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Emerson, Lake and Palmer: The Show That Never Ends (Revised)
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Emerson, Lake & Palmer answered blues funkiness with power-chord bombast. Rife with soaring solos and virtuoso turns, ELP's live performances converted four-minute songs into extravaganzas that threatened never to conclude and helped define the then viable term art rock. Forrester and friends profile the trio in detail and, in true rock journalistic manner, arguably too sympathetically. This book will not make any best rock books lists for '01, yet it is solid enough to serve any pop music book collection well. Mike Tribby
Copyright © American Library Association. All rights reserved --This text refers to an alternate Paperback edition.
From the Author
For thirty years Emerson, Lake and Palmer have been one of the most dynamic and thrillingly musical forces in rock music. They've given us extraordinary concept works - "Tarkus", "Karn Evil 9", their version of Mussorgsky's
"Pictures at an Exhibition". Keith Emerson composed a Piano Concerto (and Carl Palmer a Percussion Concerto, soon to be released for the first time). Greg Lake conjured visions of sword and sorcery, science fiction landscapes, and piracy on the high seas, and penned other songs extolling the joys and
agonies of love, sex, bar fights and gambling, and cursing politicians, warmongers, hypocrites and exploiters of the poor. And there's so much more. These three musical virtuosos have lived their lives to the maximum and on the edge. That same go-for-it attitude characterises their music and their performance. They have spun their uniquely compelling, colourful web of music for three decades now. We said to
ourselves, "There are books about Yes, King Crimson, Genesis, Jethro Tull - it's time someone wrote about Emerson, Lake and Palmer! - about them, their music, and the amazing show they put on, both as ELP and in their solo work." So we did. We wrote the book that had to be written! Hey, why be modest?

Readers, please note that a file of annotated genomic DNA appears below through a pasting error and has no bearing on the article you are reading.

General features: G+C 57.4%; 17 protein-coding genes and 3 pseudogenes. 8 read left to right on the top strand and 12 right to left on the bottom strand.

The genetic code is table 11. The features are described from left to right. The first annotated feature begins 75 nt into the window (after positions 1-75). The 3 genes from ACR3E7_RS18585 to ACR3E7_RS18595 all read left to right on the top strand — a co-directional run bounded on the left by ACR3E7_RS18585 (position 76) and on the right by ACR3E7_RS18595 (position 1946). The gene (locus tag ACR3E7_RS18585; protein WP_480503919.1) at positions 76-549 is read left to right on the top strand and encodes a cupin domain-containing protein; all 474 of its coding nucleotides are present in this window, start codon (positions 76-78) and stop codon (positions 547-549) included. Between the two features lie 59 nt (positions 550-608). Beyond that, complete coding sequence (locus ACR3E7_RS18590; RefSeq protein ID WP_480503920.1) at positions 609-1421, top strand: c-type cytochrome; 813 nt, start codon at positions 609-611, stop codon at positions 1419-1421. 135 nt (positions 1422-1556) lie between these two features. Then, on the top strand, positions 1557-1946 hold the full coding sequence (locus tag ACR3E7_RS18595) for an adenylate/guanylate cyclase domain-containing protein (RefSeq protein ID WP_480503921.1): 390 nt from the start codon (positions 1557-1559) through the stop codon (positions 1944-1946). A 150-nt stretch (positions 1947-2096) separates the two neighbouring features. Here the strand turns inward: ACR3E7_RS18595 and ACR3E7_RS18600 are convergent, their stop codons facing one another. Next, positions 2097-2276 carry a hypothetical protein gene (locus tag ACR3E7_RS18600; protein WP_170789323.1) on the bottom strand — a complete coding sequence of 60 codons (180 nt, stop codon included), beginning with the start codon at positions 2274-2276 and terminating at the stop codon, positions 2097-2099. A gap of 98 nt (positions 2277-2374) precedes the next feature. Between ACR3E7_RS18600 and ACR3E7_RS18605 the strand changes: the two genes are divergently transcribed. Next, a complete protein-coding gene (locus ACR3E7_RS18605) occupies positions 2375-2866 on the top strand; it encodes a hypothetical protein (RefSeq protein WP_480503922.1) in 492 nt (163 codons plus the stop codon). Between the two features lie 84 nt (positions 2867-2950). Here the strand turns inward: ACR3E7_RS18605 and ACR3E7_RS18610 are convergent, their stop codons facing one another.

It's been a long labour of love, and we think you'll find it was worth it. "Emerson, Lake and Palmer: The Show That Never Ends" tells the story of the band from their early pre-ELP days right up to the present day. There's detailed analysis of all their music. Plus appendixes - an extensive discography and videography, tour dates. And there's an index too - you don't
always get that in rock books, do you? Legendary journalist and rock author Chris Welch - famous for his recent book about that other progressive giant, Yes - has kindly written the Foreword... --This text refers to an alternate Paperback edition.
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Top Customer Reviews
I wonder why so little exists about the band considering their very successful career and major impact on music.
This book is far superior to that ultra-boring, waste-of-time, inane ELP book called "Do Ya Wanna Play Some Magic?"
George Forrester's book explains the history of the band, their musical steps, and mis-steps in clear, straightforward prose. While other works such as Paul Stump's The Music All's That Matter seems written with a distain for Prog and ELP, ELP: The Show Never Ends is an unabashed love letter for the devoted fan.
The books concludes with a musical exegesis of Keith Emerson's work, and to anyone who understands music, these analyses are enlightening, and thought-provoking.
If you want to learn about ELP, this is the place. If you want to relive the salad days, this is the place. If you want a picture of the rollercoaster ride of 1970's rock, this book will show you how a band was greeted with great hope and then dismissed into oblivion mostly because they knew how to play their instruments well.